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This question already has an answer here:

In Ruby, is there any difference between the functionalities of each, map, and collect?

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marked as duplicate by Jörg W Mittag ruby Dec 5 '14 at 8:02

This question has been asked before and already has an answer. If those answers do not fully address your question, please ask a new question.

up vote 89 down vote accepted

each is different from map and collect, but map and collect are the same (technically map is an alias for collect, but in my experience map is used a lot more frequently).

each performs the enclosed block for each element in the (Enumerable) receiver:

[1,2,3,4].each {|n| puts n*2}
# Outputs:
# 2
# 4
# 6
# 8

map and collect produce a new Array containing the results of the block applied to each element of the receiver:

[1,2,3,4].map {|n| n*2}
# => [2,4,6,8]

There's also map! / collect! defined on Arrays; they modify the receiver in place:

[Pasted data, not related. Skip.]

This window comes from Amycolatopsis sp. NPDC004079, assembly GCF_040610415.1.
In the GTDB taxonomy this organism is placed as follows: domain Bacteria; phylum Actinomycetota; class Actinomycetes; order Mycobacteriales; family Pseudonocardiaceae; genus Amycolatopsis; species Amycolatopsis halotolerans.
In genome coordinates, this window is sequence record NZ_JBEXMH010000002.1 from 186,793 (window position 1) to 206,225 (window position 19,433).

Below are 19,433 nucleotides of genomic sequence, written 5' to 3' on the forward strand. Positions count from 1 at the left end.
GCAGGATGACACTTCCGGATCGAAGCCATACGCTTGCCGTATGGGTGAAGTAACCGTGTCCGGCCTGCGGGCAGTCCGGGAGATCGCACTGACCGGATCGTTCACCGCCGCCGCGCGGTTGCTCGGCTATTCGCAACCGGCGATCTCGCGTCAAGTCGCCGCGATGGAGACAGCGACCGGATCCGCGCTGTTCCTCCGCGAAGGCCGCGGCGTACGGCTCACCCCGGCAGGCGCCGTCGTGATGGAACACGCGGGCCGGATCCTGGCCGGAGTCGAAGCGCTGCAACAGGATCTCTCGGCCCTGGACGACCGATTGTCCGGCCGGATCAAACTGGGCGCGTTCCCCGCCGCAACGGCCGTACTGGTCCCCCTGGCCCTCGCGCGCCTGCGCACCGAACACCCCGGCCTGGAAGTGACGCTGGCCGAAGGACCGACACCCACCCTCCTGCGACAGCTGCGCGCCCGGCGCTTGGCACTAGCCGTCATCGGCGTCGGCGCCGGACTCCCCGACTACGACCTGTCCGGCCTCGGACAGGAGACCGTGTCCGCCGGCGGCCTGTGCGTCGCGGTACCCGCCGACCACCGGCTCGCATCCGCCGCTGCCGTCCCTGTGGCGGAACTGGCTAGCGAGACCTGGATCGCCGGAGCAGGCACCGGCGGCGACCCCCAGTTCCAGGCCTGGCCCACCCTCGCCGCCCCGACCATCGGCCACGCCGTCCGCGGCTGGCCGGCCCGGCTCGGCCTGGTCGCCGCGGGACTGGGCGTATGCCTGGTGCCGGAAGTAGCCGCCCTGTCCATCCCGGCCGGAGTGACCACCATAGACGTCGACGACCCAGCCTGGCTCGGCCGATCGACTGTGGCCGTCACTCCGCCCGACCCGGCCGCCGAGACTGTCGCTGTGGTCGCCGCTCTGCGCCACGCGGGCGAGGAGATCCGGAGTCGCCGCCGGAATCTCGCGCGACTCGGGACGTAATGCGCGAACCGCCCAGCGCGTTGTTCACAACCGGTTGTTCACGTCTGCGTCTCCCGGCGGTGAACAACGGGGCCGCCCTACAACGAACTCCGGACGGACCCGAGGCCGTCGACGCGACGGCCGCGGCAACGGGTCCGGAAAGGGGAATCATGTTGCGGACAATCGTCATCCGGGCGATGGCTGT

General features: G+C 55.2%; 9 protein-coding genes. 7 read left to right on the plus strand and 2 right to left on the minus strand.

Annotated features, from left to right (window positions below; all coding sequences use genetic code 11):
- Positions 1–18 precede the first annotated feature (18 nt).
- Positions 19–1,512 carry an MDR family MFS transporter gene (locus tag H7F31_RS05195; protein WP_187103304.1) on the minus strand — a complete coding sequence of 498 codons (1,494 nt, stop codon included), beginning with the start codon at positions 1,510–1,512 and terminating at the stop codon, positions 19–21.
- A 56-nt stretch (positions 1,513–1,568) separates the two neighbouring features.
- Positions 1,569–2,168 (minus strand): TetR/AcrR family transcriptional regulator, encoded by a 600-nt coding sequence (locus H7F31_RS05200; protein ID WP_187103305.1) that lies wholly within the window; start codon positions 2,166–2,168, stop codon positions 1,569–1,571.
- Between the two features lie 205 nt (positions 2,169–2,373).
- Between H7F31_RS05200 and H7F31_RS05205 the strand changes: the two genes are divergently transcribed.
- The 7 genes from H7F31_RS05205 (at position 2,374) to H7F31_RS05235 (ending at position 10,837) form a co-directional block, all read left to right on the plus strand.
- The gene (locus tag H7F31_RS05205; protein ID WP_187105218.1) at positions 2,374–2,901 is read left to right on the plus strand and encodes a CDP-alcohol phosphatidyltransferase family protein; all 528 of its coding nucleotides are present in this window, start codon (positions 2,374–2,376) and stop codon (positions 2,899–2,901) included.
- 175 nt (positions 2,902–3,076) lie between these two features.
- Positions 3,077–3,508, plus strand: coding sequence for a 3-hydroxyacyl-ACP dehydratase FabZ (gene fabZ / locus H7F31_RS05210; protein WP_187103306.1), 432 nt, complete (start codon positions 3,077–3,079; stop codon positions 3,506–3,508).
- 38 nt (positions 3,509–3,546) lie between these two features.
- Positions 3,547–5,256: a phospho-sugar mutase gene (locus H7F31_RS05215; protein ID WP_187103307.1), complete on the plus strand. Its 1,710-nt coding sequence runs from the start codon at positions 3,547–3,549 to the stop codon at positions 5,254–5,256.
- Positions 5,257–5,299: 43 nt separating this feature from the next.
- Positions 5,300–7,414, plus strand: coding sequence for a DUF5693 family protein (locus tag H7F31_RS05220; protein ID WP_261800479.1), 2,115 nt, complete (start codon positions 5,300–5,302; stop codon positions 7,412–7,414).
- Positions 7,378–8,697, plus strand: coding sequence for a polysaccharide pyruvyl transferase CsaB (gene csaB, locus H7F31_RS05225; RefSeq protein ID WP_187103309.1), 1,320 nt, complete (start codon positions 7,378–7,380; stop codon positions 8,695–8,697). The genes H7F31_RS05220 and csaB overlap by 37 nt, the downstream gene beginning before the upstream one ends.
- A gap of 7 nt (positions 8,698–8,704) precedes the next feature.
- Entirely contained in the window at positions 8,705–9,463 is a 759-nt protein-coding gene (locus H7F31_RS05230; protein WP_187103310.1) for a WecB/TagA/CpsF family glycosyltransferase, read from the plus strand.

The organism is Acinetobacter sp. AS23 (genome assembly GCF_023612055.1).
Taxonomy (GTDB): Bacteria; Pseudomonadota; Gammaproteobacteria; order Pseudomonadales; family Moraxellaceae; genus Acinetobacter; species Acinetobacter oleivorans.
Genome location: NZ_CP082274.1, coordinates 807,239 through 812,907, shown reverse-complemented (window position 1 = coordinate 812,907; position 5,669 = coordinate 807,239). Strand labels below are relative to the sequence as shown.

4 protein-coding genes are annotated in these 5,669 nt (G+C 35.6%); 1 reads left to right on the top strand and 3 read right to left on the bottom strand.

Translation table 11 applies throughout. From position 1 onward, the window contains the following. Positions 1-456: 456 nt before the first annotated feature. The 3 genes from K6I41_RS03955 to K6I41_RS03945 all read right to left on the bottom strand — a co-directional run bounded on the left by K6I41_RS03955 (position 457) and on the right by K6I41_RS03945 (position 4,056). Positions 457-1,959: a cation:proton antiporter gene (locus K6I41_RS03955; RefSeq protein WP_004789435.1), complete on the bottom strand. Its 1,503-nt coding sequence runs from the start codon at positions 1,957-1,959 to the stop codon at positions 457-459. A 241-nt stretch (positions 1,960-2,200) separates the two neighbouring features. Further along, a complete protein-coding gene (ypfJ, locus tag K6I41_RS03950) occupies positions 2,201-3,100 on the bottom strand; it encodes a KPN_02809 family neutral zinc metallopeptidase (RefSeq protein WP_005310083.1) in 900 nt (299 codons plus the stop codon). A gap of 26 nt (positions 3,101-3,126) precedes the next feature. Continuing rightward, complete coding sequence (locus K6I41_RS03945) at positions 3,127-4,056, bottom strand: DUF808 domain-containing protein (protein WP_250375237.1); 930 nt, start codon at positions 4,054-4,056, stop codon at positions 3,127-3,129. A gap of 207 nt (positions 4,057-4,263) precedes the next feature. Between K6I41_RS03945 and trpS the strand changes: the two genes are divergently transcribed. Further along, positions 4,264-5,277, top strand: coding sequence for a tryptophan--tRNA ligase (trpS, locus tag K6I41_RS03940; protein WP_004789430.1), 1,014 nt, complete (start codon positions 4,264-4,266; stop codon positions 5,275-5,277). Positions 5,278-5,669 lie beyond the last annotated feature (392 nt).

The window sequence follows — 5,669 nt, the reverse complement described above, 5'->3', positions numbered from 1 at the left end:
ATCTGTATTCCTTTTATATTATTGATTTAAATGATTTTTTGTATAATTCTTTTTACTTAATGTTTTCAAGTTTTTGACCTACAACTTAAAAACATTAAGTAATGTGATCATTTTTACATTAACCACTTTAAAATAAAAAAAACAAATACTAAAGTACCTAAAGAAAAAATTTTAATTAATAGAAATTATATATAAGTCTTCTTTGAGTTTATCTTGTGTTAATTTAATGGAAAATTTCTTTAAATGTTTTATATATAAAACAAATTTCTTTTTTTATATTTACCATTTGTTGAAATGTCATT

a = [1,2,3,4] {|n| n*2} # => [2,4,6,8]
puts a.inspect  # prints: "[1,2,3,4]"! {|n| n+1}
puts a.inspect  # prints: "[2,3,4,5]"
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map is the community-choosen version – Enrico Carlesso Sep 2 '14 at 20:20

Each will evaluate the block but throws away the result of Each block's evaluation and returns the original array.

irb(main):> [1,2,3].each {|x| x*2}
=> [1, 2, 3]

Map/collect return an array constructed as the result of calling the block for each item in the array.

irb(main):> [1,2,3].collect {|x| x*2}
=> [2, 4, 6]
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